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YOUR CITY -- You?re pushing a hoseline down a hallway or working your way around a room doing a quick search when suddenly the entire area bursts into flames. The temperature has suddenly risen to over 1800 degrees F. Your turnout gear begins to smoke and then catches fire. Your facepiece begins to glaze over and your faceshield or bourke eyeshields start to become a molten sheen. Any exposed skin immediately starts to burn. You frantically try to get away but the fire appears to be everywhere. If you?re not too deep into the room or if you can back out quickly then maybe, just maybe, you?ll survive but you will be burned.

What has happened to you is called flashover. This phenomenon occurs when ALL of the combustible materials within the confines of a room or area have reached their ignition temperatures and total combustion occurs. The temperatures within the space will suddenly escalate from a few hundred degrees to as much as 2000 degrees F. Unlike a backdraft, this event occurs at a point between the growth stage and the fully involved stage. Despite there is no pressure wave associated with this occurrence.

There are clues associated with the development of this situation. They are an advanced stage of burning upon arrival, sudden buildup of heat, and roll over. How well you recognize these clues and how well you determine why you should be in this environment will dictate whether you return safely from the job or become a statistic.

We all need to become more adept at performing size-up. I?m not talking about the 13 point system so often used for exam purposes. I?m talking about what are you seeing upon arrival and what do you know about the building before you received the alarm. How well do you read smoke? Do you know the difference between trapped smoke or smoke which is pushed by high heat?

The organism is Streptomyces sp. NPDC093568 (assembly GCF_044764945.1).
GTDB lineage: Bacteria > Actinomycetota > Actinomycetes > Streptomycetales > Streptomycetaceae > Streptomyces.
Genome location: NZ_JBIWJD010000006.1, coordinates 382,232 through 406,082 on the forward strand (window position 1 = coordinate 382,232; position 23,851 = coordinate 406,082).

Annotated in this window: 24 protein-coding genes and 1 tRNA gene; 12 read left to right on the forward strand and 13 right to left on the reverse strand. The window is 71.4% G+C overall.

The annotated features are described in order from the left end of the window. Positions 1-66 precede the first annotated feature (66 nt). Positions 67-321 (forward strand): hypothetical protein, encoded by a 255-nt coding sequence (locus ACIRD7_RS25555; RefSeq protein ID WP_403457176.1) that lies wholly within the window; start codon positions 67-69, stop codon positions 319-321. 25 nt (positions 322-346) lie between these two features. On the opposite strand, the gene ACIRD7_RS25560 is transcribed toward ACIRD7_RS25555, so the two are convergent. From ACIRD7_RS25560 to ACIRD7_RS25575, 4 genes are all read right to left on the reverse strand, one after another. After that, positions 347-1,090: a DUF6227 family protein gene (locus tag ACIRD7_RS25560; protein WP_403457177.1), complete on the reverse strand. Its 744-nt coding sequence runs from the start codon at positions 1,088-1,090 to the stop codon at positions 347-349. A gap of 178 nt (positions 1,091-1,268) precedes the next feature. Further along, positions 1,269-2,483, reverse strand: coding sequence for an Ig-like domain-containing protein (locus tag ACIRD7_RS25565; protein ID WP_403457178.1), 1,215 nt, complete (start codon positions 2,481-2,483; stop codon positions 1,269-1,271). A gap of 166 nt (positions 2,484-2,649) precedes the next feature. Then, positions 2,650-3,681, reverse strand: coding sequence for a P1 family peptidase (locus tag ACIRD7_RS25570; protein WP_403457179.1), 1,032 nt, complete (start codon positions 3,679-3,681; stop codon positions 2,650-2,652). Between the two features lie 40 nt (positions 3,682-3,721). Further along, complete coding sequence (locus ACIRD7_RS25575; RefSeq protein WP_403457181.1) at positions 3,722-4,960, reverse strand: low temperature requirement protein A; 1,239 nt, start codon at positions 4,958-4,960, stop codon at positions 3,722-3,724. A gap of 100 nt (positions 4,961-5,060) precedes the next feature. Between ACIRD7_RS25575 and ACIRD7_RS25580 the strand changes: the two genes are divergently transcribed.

Can you differentiate between smoke involved with plastics or furnishings, versus materials that involve structural members? Do you know how weather, temperature, and humidity affect the movement and action/texture of the smoke? As you look at flames do you recognize when a fire has plenty of oxygen already or is starving but still plenty hot? If you can?t answer yes to all of the above, get some more training before you respond again.

In more than two hundred years of organized fire protection in this country, only the gear and equipment have changed. We still send our crews down the hall to extinguish the fire. In my thirty years of fire service, the evolution of Personal Protective Equipment, (PPE) has reached high technological levels, perhaps too high. We?ve encapsulated our members to the point that we are actually robbing them of many of their natural senses.

When I began my service career, we wore Cairns metal helmets, the Senator or the Clifton I believe, and these helmets only had earflaps and a chinstrap. We wore ? length boots and the coats were often short. The biggest advantage was when you were laying on your stomach (we wore MSA filter masks or Chemox if it was a basement) and your ears would began to burn when it was time to get out or back up. Now we wear Nomex hoods, full PPE including turn out bunker pants, SCBA and gloves. If you wear Nomex, it fails at approximately 1200 degrees F and if you wear PBI then it fails at 1600 degrees F. But your skin fails at 124 degrees F. So we?ve taken away the first line of defense, the body?s ability to tell you it?s time to regroup or leave the area. We pride ourselves at being aggressive. Getting the wet stuff on the red stuff as soon as possible is the way to prevent the fire from growing has long been the mantra for the fire service. This theory is no longer valid in my opinion.

The modern building construction materials and techniques might have you ambushed before you get into the building. The use of plastics and the use of truss construction lead to quicker failures and fires become more intense in less time. We don?t know when the fire started; we only know when we were called. I?m not promulgating the concept of not going into a structure, I only do that when it involves vacant buildings. I am endorsing the process of slowing down and evaluating the issue before you enter the IDLH where you will see little or nothing at all.

As you advance the line it never hurts to open the nozzle and give a few short bursts of water towards the ceiling as you go down the hall or enter a room. This simple act can very well interrupt the fire growth cycle and prevent a flashover. Another tip for officers is to remove one glove and as you move along on your knees, raise your hand above your head. If you are forced to bring it back down to your side rapidly because of the heat, it might be a good idea to evaluate where you and your crew are. Deciding whether or not your crew really needs to be there. Remember that the fire never calls a timeout just because you?re not ready or unprepared for the fight. Protect yourself at all times and stay safe.